Habitat types in North Dakota can be broken down into 9 different categories:
- Tallgrass Prairie
- Eastern Mixed-grass Prairie
- Mixed-grass Prairie
- Western Mixed-grass/Shortgrass Prairie
- Planted or Tame Grassland
- Wetlands and Lakes
- Rivers, Streams and Riparian
- Upland Deciduous Forest
Tallgrass Prairie (Red River Valley): This landscape component consists of the tallgrass prairie, and associated wetlands, historically found predominantly in the eastern one-fourth of North Dakota. More tallgrass...
Eastern Mixed-grass Prairie (Drift Prairie): This landscape component consists of the Eastern mixed-grass prairie, or Drift Prairie, and associated wetlands.
Mixed-grass Prairie (Missouri Coteau): This landscape component includes the mixed-grass prairie of the Missouri Coteau and associated wetlands.
Western Mixed-grass/Short-grass Prairie (Missouri Slope): This landscape component includes the Western mixed-grass prairie and short-grass prairie of the Missouri Slope and associated wetlands.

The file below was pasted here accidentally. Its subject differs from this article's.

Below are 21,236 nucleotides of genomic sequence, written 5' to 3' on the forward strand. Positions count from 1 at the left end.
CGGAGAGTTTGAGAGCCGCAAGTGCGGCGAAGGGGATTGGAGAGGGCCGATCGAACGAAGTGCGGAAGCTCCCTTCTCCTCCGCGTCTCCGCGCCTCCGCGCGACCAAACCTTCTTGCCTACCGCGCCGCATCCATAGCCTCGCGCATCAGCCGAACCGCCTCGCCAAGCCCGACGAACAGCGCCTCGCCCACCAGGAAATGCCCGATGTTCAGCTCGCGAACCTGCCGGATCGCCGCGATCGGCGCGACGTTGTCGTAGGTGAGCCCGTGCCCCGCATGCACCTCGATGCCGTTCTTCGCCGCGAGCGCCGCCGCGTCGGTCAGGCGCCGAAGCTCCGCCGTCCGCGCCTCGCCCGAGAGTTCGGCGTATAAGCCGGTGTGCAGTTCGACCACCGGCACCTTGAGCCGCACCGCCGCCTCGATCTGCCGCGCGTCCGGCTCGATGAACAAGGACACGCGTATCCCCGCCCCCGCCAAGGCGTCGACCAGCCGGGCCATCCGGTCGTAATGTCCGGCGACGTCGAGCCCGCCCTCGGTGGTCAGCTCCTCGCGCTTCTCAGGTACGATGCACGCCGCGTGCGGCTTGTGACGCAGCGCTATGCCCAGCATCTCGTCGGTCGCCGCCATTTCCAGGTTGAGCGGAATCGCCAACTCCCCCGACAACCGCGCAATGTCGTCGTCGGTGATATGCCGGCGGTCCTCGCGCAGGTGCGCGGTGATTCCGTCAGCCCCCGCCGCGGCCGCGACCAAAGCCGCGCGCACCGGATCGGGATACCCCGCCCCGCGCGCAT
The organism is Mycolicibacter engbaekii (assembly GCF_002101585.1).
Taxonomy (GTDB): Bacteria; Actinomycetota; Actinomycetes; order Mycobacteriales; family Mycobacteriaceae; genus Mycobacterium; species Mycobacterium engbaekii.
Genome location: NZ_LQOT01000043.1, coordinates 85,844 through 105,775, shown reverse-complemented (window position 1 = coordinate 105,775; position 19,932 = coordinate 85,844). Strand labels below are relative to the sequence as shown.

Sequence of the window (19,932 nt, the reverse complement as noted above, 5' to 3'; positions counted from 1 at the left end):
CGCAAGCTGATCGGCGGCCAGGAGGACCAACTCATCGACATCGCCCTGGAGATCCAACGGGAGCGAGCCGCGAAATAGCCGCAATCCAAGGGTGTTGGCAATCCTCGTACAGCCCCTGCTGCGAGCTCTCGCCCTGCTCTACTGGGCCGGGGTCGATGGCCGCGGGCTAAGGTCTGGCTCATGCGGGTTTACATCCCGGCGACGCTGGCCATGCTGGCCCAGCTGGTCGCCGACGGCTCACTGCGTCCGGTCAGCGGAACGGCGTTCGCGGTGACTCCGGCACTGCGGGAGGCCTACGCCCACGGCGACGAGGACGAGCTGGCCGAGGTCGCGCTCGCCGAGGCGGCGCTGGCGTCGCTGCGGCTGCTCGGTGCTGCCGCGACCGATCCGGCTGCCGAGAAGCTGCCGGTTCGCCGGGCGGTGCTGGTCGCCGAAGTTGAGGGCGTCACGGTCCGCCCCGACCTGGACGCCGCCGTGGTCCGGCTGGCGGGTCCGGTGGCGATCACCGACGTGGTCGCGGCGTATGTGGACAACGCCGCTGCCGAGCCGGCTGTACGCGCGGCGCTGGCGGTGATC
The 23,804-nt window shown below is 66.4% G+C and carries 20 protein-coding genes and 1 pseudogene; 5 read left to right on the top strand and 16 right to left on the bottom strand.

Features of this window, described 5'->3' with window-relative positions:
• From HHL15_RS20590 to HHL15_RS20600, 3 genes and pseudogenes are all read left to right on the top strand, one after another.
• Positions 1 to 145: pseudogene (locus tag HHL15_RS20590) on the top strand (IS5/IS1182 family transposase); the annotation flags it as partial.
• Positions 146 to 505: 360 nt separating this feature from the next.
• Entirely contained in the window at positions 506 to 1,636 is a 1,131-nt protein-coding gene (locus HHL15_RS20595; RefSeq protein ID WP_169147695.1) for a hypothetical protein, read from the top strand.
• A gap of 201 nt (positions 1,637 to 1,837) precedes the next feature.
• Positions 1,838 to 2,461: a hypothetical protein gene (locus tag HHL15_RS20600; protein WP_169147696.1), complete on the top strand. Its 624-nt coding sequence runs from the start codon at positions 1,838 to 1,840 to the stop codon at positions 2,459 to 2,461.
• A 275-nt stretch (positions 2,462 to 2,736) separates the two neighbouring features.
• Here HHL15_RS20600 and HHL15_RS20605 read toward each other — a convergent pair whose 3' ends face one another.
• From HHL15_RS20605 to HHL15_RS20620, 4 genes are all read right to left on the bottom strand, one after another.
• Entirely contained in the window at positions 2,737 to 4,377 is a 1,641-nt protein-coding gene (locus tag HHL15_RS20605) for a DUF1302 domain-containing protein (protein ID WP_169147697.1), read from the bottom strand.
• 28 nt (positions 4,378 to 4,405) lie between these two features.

Planted or Tame Grassland: This landscape component includes prairie that has been converted to cropland and then re-planted to hayland, tame or native grasses.
Wetlands and Lakes: This landscape component includes all wetlands and lakes distributed throughout the state.
Rivers, Streams and Riparian: This landscape component includes all rivers, streams, and associated riparian areas which are distributed throughout the state.
Badlands: This landscape component includes the area associated with the Little Missouri River drainage and is commonly referred to as badlands.
Upland Deciduous Forest: This landscape component includes the larger tracts of native upland deciduous forest which occur scattered throughout the state.